The A.G.E. in this product's name refers to advanced glycation end-products (AGE), which are not good for the body or the skin. AGEs are formed by the body's major fuel source, namely glucose. This simple sugar is essential for energy, but it also binds strongly to proteins (the body's fundamental building blocks), forming abnormal structures—AGEs—that progressively damage tissue elasticity. Once generated, AGEs begin a process that prevents many systems from behaving normally by literally causing tissue to cross-link and become hardened (Source: Proceedings of the National Academy of Sciences, March 14, 2000, pages 2809–2813).
SkinCeuticals' theory is that by breaking these AGE bonds you can undo or stop the damage they cause. AGEs and free-radical damage may be inextricably linked (Sources: European Journal of Neuroscience, December 2001, page 1961; and Neuroscience Letters, October 2001, pages 29–32), but none of the studies indicate that there are any substances that can be included in skin-care products to affect this process.
Specific to this product, the only ingredient it contains that is known to inhibit the formation of AGEs in skin is one that L’Oreal did the research on. Because L’Oreal owns SkinCeuticals, this research can hardly be considered impartial. Surprisingly, the blueberry extract L’Oreal used in this study (and in this product) did not fare as well as aminoguanidine, another ingredient known to inhibit AGEs (Source: Experimental Gerontology, June 2008, pages 584–588). Knowing this, why would you want to purchase this SkinCeuticals product when the parent company's own research shows that what they're including to inhibit AGEs is not as effective as another ingredient that they didn't include?
If anything, this product is a big step backwards for SkinCeuticals. It's mostly slip agents, silicones, and wax, plus the questionable AGE-inhibiting blueberry extract, although even if this extract could help, it won't remain potent for long thanks to the jar packaging (not to mention that there's hardly any of it in this product). For $150, you have every right to expect a whole lot more than this no-better-than-average product provides.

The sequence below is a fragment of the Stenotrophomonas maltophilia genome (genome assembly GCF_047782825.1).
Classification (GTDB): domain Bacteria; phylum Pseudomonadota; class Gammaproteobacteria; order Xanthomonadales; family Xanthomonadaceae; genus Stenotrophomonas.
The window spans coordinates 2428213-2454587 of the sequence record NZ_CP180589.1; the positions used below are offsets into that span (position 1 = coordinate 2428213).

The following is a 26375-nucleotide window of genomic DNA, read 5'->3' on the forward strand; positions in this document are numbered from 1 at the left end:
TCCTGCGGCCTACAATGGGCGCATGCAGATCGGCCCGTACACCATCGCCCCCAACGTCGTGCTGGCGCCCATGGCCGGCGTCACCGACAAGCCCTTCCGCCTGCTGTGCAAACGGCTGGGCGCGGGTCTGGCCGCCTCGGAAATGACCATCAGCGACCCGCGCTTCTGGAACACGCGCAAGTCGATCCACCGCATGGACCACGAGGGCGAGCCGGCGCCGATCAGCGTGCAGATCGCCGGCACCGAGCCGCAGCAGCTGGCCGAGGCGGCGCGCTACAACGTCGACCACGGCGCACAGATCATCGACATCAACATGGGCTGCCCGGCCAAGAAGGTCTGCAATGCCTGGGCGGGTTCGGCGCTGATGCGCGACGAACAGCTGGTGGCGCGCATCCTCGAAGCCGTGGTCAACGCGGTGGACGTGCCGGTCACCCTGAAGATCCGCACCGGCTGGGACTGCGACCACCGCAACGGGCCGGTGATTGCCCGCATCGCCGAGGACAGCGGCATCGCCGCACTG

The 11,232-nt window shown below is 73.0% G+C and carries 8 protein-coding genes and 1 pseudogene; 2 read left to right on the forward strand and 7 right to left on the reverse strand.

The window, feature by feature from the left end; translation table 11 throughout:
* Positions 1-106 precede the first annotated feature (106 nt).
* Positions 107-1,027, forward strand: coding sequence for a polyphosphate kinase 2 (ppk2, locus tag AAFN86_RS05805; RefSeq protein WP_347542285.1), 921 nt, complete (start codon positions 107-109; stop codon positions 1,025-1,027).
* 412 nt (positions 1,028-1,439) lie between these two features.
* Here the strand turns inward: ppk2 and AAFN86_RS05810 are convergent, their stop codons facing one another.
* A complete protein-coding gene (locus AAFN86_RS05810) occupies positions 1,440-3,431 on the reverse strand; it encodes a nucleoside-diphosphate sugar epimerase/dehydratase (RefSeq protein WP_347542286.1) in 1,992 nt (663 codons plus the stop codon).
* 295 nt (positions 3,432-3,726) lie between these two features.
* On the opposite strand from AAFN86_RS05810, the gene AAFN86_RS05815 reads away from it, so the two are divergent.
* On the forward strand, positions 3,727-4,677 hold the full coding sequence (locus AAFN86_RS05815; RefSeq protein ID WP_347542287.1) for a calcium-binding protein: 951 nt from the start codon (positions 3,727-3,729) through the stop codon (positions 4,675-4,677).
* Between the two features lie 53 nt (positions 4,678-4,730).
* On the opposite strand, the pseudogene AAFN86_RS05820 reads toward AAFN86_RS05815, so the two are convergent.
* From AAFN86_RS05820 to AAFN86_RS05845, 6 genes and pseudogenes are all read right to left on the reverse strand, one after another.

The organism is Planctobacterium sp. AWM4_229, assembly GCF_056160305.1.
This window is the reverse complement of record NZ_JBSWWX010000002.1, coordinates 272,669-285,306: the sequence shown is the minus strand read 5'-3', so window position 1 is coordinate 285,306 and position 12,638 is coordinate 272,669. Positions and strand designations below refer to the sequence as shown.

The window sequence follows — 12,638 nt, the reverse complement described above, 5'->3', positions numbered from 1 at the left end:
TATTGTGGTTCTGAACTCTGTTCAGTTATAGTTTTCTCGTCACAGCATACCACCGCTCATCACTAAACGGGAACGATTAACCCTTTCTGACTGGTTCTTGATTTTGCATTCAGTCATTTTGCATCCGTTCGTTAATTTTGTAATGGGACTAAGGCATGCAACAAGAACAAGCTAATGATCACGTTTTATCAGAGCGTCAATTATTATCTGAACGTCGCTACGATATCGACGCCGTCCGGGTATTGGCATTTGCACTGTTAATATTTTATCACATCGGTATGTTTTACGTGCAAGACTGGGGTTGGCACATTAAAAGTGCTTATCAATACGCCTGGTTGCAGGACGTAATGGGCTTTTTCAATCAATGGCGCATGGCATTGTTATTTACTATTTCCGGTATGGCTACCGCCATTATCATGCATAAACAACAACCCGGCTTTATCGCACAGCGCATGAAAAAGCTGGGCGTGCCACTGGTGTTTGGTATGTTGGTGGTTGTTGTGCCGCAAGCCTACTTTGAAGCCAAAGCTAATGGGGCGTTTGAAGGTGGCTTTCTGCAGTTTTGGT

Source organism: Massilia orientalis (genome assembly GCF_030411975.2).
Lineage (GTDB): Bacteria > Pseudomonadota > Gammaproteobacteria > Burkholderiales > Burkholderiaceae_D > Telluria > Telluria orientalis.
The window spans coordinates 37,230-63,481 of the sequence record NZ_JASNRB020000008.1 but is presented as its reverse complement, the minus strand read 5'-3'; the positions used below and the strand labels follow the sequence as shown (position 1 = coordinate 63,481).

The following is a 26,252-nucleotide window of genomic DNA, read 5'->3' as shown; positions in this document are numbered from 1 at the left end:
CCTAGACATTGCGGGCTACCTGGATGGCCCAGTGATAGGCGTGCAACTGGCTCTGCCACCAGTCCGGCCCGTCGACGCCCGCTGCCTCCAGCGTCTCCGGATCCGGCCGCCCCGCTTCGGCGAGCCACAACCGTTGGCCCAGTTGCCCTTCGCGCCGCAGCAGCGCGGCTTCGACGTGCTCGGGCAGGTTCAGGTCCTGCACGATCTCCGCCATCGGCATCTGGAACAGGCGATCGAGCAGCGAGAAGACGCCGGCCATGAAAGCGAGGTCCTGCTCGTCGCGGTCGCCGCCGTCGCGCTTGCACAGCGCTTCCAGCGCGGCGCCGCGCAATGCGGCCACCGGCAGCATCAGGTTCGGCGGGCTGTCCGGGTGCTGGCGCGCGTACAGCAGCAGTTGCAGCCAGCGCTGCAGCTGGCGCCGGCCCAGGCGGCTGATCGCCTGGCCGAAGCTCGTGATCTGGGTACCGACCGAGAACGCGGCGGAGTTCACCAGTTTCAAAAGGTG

Specifically formulated to improve the creping, thinning appearance of mature skin caused by intrinsic or internal aging processes such as glycation.
With a strong presence in the professional (meaning spa and aesthetics) skincare market, SkinCeuticals has a mostly well-deserved reputation for producing serious-minded, research-driven products, several of which are centered on L-ascorbic acid (a form of vitamin C).
There are many good reasons to shop this line; it boasts a lineup up impressive vitamin C products, as well as some good retinol options and sunscreens. Even better is that the majority of its anti-aging products are packaged in containers that will protect their contents from light and air. Focusing on what Skinceuticals does best (which is serums, sunscreens, and specialty products) will be money well spent for visible results. The main drawbacks of this line are some products that contain fragrance ingredients, as well as potentially-drying alcohol, though they represent the minority of the brands offerings.
For more information about SkinCeuticals, call 1-800-771-9489 or visit www.skinceuticals.com.
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The Beautypedia team consists of skin care and makeup experts personally trained by the original Cosmetics Cop and best-selling beauty author, Paula Begoun. We’re fascinated by skin care and makeup products and thrilled when they meet or exceed our expectations, but we’re also disappointed when they fail to perform as claimed, are wildly overpriced, or contain ingredients scientific research has proven can hurt skin.
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